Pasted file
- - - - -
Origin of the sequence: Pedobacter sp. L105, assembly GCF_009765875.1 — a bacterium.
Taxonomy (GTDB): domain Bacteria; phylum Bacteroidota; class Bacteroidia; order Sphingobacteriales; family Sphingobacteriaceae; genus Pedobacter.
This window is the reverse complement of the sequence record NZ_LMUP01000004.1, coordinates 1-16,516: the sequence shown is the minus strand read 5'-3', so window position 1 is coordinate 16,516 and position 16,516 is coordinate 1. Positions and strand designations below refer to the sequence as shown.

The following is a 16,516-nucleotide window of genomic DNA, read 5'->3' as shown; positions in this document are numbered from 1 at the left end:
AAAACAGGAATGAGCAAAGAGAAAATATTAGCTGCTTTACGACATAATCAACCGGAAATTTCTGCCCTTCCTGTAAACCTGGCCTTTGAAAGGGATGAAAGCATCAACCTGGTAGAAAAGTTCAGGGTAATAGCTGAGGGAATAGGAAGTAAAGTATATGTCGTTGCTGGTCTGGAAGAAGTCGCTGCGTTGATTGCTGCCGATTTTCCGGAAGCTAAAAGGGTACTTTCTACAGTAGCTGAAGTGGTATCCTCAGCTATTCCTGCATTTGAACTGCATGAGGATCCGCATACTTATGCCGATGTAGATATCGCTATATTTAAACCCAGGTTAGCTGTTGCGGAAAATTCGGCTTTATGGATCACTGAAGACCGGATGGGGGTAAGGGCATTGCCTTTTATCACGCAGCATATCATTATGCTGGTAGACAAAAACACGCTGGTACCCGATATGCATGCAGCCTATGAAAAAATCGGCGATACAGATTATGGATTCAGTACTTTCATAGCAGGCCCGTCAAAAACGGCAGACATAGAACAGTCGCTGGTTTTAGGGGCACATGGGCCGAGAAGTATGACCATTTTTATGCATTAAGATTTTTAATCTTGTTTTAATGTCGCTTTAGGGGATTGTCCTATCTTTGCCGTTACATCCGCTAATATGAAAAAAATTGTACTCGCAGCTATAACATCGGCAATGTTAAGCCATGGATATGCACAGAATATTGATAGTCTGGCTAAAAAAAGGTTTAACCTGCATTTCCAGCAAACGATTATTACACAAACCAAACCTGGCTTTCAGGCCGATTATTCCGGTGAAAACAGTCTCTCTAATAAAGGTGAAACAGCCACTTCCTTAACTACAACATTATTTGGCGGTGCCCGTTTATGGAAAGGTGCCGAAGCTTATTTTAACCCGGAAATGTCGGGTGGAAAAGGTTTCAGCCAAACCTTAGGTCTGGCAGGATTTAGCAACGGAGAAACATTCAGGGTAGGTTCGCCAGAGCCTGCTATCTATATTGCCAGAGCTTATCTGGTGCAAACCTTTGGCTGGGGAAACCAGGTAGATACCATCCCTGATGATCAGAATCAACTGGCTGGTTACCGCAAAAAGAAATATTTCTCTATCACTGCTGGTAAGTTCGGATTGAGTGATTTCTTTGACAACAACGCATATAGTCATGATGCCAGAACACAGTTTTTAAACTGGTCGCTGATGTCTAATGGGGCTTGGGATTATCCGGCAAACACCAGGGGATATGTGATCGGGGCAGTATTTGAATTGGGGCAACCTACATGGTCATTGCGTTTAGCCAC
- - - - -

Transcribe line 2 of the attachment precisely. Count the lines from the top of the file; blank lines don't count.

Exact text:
Taxonomy (GTDB): domain Bacteria; phylum Bacteroidota; class Bacteroidia; order Sphingobacteriales; family Sphingobacteriaceae; genus Pedobacter.